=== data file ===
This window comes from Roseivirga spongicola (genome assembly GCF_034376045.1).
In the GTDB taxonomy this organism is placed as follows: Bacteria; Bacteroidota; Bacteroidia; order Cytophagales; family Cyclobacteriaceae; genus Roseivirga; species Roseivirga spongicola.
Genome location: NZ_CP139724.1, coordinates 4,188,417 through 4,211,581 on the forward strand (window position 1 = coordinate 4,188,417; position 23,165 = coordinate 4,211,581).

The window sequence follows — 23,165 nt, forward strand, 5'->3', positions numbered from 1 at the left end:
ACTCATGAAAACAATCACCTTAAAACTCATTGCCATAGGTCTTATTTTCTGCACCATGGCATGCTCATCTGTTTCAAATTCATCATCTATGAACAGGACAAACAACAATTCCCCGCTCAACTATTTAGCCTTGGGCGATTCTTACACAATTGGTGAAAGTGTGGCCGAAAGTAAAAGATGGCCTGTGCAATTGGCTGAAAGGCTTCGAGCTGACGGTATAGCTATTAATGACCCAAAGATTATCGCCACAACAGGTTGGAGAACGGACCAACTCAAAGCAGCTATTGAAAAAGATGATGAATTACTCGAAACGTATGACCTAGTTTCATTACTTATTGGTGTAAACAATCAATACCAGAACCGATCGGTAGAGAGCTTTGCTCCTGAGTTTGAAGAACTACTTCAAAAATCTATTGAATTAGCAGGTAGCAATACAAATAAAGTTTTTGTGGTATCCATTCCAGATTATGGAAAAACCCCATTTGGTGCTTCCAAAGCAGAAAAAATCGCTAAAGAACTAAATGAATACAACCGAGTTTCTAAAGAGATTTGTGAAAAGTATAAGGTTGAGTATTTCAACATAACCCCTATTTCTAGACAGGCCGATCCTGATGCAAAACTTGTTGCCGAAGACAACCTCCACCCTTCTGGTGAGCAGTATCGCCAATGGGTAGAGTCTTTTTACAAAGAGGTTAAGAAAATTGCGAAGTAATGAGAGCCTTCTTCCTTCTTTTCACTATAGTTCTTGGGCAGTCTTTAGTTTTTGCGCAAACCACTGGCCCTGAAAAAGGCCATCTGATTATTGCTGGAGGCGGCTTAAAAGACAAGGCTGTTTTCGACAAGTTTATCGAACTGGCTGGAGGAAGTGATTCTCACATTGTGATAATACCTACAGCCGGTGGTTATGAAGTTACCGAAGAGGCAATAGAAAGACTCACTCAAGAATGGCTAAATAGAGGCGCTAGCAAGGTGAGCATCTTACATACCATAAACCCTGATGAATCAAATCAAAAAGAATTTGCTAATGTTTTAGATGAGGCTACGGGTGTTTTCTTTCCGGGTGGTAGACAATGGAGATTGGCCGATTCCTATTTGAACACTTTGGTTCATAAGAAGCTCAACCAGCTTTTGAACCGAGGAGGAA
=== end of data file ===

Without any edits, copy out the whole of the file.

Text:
This window comes from Roseivirga spongicola (genome assembly GCF_034376045.1).
In the GTDB taxonomy this organism is placed as follows: Bacteria; Bacteroidota; Bacteroidia; order Cytophagales; family Cyclobacteriaceae; genus Roseivirga; species Roseivirga spongicola.
Genome location: NZ_CP139724.1, coordinates 4,188,417 through 4,211,581 on the forward strand (window position 1 = coordinate 4,188,417; position 23,165 = coordinate 4,211,581).

The window sequence follows — 23,165 nt, forward strand, 5'->3', positions numbered from 1 at the left end:
ACTCATGAAAACAATCACCTTAAAACTCATTGCCATAGGTCTTATTTTCTGCACCATGGCATGCTCATCTGTTTCAAATTCATCATCTATGAACAGGACAAACAACAATTCCCCGCTCAACTATTTAGCCTTGGGCGATTCTTACACAATTGGTGAAAGTGTGGCCGAAAGTAAAAGATGGCCTGTGCAATTGGCTGAAAGGCTTCGAGCTGACGGTATAGCTATTAATGACCCAAAGATTATCGCCACAACAGGTTGGAGAACGGACCAACTCAAAGCAGCTATTGAAAAAGATGATGAATTACTCGAAACGTATGACCTAGTTTCATTACTTATTGGTGTAAACAATCAATACCAGAACCGATCGGTAGAGAGCTTTGCTCCTGAGTTTGAAGAACTACTTCAAAAATCTATTGAATTAGCAGGTAGCAATACAAATAAAGTTTTTGTGGTATCCATTCCAGATTATGGAAAAACCCCATTTGGTGCTTCCAAAGCAGAAAAAATCGCTAAAGAACTAAATGAATACAACCGAGTTTCTAAAGAGATTTGTGAAAAGTATAAGGTTGAGTATTTCAACATAACCCCTATTTCTAGACAGGCCGATCCTGATGCAAAACTTGTTGCCGAAGACAACCTCCACCCTTCTGGTGAGCAGTATCGCCAATGGGTAGAGTCTTTTTACAAAGAGGTTAAGAAAATTGCGAAGTAATGAGAGCCTTCTTCCTTCTTTTCACTATAGTTCTTGGGCAGTCTTTAGTTTTTGCGCAAACCACTGGCCCTGAAAAAGGCCATCTGATTATTGCTGGAGGCGGCTTAAAAGACAAGGCTGTTTTCGACAAGTTTATCGAACTGGCTGGAGGAAGTGATTCTCACATTGTGATAATACCTACAGCCGGTGGTTATGAAGTTACCGAAGAGGCAATAGAAAGACTCACTCAAGAATGGCTAAATAGAGGCGCTAGCAAGGTGAGCATCTTACATACCATAAACCCTGATGAATCAAATCAAAAAGAATTTGCTAATGTTTTAGATGAGGCTACGGGTGTTTTCTTTCCGGGTGGTAGACAATGGAGATTGGCCGATTCCTATTTGAACACTTTGGTTCATAAGAAGCTCAACCAGCTTTTGAACCGAGGAGGAA